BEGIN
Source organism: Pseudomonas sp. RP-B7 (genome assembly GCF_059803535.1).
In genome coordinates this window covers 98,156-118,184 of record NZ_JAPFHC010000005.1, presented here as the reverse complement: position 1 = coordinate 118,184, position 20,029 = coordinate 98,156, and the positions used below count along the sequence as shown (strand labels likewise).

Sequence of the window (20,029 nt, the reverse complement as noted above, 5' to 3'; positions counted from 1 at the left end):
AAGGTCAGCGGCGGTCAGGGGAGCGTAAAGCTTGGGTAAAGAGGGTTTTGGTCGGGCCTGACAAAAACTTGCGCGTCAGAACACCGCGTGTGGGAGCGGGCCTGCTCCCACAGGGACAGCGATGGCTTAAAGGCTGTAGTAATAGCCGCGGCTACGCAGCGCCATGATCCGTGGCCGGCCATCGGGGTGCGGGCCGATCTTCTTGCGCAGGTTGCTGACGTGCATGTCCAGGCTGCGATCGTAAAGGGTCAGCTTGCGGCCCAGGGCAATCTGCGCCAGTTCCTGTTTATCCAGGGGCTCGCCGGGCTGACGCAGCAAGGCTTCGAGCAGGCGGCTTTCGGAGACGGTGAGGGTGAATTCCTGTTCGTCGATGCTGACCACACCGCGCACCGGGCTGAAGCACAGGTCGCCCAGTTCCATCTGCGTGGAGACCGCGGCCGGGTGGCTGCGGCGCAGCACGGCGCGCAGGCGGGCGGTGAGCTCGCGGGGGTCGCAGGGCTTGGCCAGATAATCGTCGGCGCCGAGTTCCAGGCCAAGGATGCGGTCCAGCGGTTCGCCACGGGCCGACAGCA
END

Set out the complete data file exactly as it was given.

Source organism: Pseudomonas sp. RP-B7 (genome assembly GCF_059803535.1).
In genome coordinates this window covers 98,156-118,184 of record NZ_JAPFHC010000005.1, presented here as the reverse complement: position 1 = coordinate 118,184, position 20,029 = coordinate 98,156, and the positions used below count along the sequence as shown (strand labels likewise).

Sequence of the window (20,029 nt, the reverse complement as noted above, 5' to 3'; positions counted from 1 at the left end):
AAGGTCAGCGGCGGTCAGGGGAGCGTAAAGCTTGGGTAAAGAGGGTTTTGGTCGGGCCTGACAAAAACTTGCGCGTCAGAACACCGCGTGTGGGAGCGGGCCTGCTCCCACAGGGACAGCGATGGCTTAAAGGCTGTAGTAATAGCCGCGGCTACGCAGCGCCATGATCCGTGGCCGGCCATCGGGGTGCGGGCCGATCTTCTTGCGCAGGTTGCTGACGTGCATGTCCAGGCTGCGATCGTAAAGGGTCAGCTTGCGGCCCAGGGCAATCTGCGCCAGTTCCTGTTTATCCAGGGGCTCGCCGGGCTGACGCAGCAAGGCTTCGAGCAGGCGGCTTTCGGAGACGGTGAGGGTGAATTCCTGTTCGTCGATGCTGACCACACCGCGCACCGGGCTGAAGCACAGGTCGCCCAGTTCCATCTGCGTGGAGACCGCGGCCGGGTGGCTGCGGCGCAGCACGGCGCGCAGGCGGGCGGTGAGCTCGCGGGGGTCGCAGGGCTTGGCCAGATAATCGTCGGCGCCGAGTTCCAGGCCAAGGATGCGGTCCAGCGGTTCGCCACGGGCCGACAGCA